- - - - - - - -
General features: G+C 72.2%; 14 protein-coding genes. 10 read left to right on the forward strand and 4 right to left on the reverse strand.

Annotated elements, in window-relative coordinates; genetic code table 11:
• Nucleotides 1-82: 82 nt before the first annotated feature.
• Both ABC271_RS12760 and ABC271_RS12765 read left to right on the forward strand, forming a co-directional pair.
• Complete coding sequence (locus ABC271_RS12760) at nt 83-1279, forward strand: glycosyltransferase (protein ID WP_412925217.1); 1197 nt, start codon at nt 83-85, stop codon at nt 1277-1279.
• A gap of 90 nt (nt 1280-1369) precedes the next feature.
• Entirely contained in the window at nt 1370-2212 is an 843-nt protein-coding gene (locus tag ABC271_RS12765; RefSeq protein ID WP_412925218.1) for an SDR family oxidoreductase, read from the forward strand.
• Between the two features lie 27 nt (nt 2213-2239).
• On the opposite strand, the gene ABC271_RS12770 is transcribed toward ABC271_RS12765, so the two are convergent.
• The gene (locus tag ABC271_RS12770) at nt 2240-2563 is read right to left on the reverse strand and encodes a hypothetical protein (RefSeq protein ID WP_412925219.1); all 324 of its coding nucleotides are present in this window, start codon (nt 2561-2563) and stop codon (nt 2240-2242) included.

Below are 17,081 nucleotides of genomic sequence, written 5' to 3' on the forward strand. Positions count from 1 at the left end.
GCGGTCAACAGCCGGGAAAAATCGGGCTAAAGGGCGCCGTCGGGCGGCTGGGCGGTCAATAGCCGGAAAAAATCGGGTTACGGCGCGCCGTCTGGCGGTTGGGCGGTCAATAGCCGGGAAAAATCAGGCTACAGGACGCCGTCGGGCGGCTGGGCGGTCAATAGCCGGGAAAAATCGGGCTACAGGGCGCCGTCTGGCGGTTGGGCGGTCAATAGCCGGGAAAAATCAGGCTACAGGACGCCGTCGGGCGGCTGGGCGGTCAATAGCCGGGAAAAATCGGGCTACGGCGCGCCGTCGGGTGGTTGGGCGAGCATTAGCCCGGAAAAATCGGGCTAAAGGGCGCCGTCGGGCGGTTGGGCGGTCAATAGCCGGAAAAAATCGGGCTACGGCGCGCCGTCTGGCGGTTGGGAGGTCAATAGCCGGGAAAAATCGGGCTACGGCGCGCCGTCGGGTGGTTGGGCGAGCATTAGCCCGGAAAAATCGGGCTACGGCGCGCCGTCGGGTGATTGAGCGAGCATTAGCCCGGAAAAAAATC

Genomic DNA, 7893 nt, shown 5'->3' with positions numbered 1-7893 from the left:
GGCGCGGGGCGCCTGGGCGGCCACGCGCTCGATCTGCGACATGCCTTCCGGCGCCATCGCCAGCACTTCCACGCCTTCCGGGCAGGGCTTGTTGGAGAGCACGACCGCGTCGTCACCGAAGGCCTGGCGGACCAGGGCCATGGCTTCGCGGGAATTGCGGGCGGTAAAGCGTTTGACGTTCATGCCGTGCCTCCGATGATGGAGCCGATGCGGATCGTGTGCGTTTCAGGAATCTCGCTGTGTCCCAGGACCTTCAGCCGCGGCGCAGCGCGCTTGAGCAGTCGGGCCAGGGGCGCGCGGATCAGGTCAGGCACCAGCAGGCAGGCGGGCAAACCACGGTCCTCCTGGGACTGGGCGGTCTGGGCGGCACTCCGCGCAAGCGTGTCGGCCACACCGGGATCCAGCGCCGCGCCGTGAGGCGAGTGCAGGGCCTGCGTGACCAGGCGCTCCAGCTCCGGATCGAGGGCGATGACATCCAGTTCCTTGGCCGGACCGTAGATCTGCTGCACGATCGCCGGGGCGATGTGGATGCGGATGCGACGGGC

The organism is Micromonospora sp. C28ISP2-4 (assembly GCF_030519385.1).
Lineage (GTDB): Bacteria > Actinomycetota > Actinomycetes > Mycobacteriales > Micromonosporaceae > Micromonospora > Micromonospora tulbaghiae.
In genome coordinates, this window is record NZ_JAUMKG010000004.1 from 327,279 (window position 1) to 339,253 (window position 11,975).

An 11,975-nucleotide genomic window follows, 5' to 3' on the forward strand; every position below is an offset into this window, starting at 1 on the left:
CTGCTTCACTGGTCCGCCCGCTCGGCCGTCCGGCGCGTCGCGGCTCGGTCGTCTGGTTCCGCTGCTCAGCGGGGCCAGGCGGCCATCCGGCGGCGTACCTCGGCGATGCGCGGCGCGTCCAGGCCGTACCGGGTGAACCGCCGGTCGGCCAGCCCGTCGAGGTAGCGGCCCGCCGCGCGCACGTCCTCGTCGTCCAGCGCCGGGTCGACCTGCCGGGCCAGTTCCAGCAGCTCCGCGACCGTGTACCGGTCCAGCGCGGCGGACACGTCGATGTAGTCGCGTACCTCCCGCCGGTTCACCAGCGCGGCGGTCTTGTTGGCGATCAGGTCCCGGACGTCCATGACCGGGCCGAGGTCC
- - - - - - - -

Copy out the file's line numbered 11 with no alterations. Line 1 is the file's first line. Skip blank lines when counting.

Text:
Below are 17,081 nucleotides of genomic sequence, written 5' to 3' on the forward strand. Positions count from 1 at the left end.